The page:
Refrigeration technologies are widely applied in modern society, covering fields including food storage, air conditions, industrial manufacture, medical treatment, etc1,2. The vast majority of cooling equipment depends on conventional refrigeration technologies, which are based on compression cycles of powerful greenhouse gases, e.g., hydrofluorocarbons (HFCs) and hydrochlorofluorocarbons (HCFCs)1,2,3,4. These greenhouse gases have great global warming potentials thousands of times greater than CO2 and a long atmospheric lifetime of several decades1,3. According to the Kigali Amendment, the phase-down of greenhouse gases is mandated1,3,4. Paradoxically, the demand for cooling will continue to increase in the seeable future because of population increase, urbanization, improvement in quality of life, etc. Although have been continuously optimized, environmentally harmful refrigerants seem unavoidable in present vapor-compression technologies2,4. Therefore, it is urgent to develop alternative cooling technologies, where the related refrigerants should be clean and environmentally friendly.

In recent decades, caloric cooling technologies based on the caloric effect have attracted great attention. The caloric effect refers to isothermal entropy change and adiabatic temperature change in response to a variety of external fields, and is often associated with the first-order phase transition in materials5,6,7. Depending on the types of external fields, such as the magnetic field, electrical field, uniaxial stress, and hydrostatic pressure, the caloric effects are sorted into magnetocaloric, electrocaloric, elastocaloric, and barocaloric (BC) effects, respectively5,6,7. Unlike the commercial refrigerants currently used in vapor-compression cycles, caloric materials have little environmental impact. To date, many achievements have been made in a large variety of solid-state caloric materials, where the isothermal entropy change driven by external fields is on the order of 10–200 J kg−1 K−15,6,7,8,9,10,11,12,13,14,15,16,17,18,19,20. Very recently, substantial progress was made in plastic crystals21,22,23,24. Reversible entropy changes (ΔSr) of ~470 and 515 J kg−1 K−1 were driven by ~580 and 570 MPa in NPA and NPG, respectively23. Although these ΔSr values approach those of traditional refrigerants (e.g., ΔSr ~ 520 J kg−1 K−1 for R134a)21, it is a huge technical challenge to realize such high driving pressures in future cooling applications.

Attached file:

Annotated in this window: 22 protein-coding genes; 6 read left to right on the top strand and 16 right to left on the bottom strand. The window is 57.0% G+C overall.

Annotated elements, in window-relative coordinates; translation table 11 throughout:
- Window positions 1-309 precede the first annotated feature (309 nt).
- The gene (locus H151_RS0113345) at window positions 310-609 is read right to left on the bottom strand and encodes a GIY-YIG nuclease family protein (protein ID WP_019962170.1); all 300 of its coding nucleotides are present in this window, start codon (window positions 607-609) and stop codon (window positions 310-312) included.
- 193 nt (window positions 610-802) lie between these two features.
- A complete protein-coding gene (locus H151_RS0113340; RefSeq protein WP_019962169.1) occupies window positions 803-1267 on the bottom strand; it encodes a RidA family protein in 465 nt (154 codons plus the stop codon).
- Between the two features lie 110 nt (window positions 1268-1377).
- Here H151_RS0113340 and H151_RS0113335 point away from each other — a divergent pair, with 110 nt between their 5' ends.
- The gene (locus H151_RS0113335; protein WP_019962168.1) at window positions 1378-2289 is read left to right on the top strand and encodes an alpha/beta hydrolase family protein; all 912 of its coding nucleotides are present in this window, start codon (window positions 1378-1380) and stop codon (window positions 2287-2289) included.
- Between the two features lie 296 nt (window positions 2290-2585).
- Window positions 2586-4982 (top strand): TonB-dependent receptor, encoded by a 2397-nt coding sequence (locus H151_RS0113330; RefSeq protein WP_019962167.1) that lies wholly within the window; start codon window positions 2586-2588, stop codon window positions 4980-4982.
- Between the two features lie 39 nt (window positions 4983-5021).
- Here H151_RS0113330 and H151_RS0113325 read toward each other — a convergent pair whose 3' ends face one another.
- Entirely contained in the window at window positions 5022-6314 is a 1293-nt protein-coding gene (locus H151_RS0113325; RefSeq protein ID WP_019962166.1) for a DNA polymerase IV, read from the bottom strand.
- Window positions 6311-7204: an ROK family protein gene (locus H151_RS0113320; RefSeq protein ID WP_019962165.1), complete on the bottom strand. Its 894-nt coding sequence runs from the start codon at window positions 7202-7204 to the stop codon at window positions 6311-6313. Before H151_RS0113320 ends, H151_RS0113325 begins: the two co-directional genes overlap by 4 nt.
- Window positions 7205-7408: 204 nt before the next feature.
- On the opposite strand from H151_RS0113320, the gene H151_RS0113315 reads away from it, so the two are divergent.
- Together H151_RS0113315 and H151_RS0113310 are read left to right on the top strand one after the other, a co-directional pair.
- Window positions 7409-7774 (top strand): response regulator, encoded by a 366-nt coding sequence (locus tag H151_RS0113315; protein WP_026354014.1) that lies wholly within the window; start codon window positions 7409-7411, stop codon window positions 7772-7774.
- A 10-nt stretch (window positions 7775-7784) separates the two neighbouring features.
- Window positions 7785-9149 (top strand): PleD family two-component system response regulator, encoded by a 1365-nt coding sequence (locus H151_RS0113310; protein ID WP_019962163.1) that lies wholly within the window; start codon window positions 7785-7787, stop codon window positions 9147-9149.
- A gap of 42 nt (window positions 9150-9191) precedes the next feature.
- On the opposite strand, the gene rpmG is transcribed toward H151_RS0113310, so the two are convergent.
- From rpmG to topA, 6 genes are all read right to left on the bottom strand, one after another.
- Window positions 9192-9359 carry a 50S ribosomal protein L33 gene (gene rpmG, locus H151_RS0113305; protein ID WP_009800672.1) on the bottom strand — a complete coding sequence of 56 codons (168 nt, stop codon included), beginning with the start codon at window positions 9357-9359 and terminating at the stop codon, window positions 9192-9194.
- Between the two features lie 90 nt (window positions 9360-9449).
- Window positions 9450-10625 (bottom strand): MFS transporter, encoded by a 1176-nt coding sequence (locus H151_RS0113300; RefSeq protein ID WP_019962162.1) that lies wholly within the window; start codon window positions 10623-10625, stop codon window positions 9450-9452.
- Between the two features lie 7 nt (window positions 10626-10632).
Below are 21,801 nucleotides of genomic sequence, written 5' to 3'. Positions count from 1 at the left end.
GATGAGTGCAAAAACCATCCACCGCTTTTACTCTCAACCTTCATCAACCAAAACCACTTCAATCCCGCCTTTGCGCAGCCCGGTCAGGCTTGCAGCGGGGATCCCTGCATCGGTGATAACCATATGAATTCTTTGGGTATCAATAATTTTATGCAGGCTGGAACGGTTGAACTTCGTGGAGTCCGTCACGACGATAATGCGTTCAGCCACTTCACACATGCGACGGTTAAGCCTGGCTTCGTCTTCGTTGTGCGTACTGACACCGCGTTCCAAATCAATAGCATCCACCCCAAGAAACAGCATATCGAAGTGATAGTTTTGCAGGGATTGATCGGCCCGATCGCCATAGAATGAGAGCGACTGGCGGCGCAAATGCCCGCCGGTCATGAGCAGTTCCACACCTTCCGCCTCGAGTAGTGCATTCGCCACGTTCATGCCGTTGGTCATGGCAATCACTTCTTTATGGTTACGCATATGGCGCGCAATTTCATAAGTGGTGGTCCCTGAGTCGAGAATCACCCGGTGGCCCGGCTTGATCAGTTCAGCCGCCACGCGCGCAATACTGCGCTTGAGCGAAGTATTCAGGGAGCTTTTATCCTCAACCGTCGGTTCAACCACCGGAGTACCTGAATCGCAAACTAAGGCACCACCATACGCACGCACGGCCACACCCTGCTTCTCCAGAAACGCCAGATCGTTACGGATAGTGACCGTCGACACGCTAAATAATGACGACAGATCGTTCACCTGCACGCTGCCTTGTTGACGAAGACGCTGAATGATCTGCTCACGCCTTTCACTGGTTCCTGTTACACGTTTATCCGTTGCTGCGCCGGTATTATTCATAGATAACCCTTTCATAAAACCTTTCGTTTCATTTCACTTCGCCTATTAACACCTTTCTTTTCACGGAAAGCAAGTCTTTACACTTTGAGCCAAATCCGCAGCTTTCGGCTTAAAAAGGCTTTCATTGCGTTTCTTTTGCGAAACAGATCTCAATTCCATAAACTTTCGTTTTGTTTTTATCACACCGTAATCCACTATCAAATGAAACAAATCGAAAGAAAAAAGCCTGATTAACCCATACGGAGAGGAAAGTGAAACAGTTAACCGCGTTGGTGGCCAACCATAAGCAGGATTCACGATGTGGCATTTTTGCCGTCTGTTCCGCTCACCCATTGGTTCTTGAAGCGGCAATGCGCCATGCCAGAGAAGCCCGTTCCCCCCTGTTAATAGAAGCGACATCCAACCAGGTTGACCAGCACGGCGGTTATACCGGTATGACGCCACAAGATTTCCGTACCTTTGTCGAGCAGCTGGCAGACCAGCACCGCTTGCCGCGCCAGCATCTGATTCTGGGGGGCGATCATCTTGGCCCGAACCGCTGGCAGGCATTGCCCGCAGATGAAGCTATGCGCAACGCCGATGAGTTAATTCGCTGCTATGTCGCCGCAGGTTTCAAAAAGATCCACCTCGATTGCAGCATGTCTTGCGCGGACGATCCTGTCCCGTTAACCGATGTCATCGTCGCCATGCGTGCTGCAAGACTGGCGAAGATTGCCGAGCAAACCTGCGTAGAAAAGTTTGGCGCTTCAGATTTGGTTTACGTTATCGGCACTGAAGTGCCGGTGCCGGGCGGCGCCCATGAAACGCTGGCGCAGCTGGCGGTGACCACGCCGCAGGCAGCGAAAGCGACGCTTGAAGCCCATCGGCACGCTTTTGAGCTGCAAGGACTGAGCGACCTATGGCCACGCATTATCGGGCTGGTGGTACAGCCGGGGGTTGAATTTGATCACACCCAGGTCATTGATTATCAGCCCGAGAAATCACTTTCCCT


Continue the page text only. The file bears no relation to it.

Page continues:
Matters can exist in different states, e.g., solid, liquid, and gaseous. When matter transforms from one state to another, the giant configurational change can be anticipated, leading to a colossal entropy change. Based on the gas–liquid transformation, traditional vapor-compression technology realizes the strong cooling capacity. Similar to the gas-liquid transitions, the liquid-solid-transition (L-S-T) also exhibits colossal entropy change25,26,27,28,29. This is why L-S-T materials are widely used in phase-change energy storage field25,26,27. Moreover, the L-S-T is often characterized by a large volume change since the density changes, which is thus sensitive to external pressure29,30,31 and could be utilized for realizing colossal BC effects.